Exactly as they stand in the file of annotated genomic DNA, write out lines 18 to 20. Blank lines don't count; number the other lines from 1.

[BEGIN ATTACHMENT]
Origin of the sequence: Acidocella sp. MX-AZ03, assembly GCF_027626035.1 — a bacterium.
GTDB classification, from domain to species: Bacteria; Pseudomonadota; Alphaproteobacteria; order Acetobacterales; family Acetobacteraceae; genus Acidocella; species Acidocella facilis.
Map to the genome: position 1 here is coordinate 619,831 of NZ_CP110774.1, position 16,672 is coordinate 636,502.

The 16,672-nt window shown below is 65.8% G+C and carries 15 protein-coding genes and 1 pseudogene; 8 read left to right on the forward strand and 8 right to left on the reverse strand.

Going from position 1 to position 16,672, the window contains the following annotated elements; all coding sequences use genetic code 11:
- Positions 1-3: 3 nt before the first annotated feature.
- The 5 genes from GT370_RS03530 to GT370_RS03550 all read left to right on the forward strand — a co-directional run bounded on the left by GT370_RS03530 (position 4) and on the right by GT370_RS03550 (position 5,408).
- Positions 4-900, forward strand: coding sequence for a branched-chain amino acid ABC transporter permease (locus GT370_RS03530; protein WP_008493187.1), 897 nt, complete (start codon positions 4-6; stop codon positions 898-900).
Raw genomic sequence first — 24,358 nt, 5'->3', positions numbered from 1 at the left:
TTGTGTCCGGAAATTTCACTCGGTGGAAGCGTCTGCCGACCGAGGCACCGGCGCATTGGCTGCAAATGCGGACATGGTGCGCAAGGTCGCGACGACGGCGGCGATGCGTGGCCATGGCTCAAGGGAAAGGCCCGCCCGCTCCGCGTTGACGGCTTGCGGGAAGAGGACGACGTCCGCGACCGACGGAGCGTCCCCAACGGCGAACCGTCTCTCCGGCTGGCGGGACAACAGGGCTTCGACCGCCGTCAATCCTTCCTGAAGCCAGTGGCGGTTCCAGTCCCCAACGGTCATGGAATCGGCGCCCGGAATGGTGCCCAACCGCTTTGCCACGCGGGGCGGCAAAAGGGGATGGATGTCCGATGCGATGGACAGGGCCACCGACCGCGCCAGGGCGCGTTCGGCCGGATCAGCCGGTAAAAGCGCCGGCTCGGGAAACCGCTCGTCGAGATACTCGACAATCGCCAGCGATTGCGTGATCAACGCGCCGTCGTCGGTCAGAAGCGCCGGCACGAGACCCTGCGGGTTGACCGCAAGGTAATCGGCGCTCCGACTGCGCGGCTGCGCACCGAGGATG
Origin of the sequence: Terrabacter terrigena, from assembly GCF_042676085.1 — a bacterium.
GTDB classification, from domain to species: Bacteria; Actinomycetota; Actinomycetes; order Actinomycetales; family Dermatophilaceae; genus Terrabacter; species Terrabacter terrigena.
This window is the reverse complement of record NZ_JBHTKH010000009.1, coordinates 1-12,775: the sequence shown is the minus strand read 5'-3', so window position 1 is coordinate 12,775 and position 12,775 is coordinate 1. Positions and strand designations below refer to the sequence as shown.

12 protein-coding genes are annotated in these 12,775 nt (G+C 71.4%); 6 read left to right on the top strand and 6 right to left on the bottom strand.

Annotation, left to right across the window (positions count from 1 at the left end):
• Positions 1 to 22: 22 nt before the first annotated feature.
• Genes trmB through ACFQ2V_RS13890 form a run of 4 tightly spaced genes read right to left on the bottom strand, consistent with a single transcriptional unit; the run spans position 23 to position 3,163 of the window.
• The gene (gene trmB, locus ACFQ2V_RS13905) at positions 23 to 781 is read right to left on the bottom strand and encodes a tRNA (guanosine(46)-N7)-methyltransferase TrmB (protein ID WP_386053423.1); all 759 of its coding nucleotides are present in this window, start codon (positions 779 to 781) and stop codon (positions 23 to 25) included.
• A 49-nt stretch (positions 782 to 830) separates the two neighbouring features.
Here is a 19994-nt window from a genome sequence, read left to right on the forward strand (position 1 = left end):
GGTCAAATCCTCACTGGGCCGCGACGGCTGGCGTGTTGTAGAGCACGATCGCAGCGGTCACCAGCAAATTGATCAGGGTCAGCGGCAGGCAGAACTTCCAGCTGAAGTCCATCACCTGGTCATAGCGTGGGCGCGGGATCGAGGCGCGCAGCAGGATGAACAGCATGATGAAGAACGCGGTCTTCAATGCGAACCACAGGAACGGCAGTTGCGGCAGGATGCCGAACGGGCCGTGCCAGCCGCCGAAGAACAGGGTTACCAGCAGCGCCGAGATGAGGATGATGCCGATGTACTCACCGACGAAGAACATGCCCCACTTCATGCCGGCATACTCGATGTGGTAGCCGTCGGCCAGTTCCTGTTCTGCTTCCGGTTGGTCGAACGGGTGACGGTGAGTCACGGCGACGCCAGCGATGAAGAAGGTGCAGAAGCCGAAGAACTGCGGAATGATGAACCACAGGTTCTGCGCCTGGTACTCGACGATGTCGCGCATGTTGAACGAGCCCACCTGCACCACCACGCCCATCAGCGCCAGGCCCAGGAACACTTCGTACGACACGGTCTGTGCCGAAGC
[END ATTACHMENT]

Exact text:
• The gene (gene trmB, locus ACFQ2V_RS13905) at positions 23 to 781 is read right to left on the bottom strand and encodes a tRNA (guanosine(46)-N7)-methyltransferase TrmB (protein ID WP_386053423.1); all 759 of its coding nucleotides are present in this window, start codon (positions 779 to 781) and stop codon (positions 23 to 25) included.
• A 49-nt stretch (positions 782 to 830) separates the two neighbouring features.
Here is a 19994-nt window from a genome sequence, read left to right on the forward strand (position 1 = left end):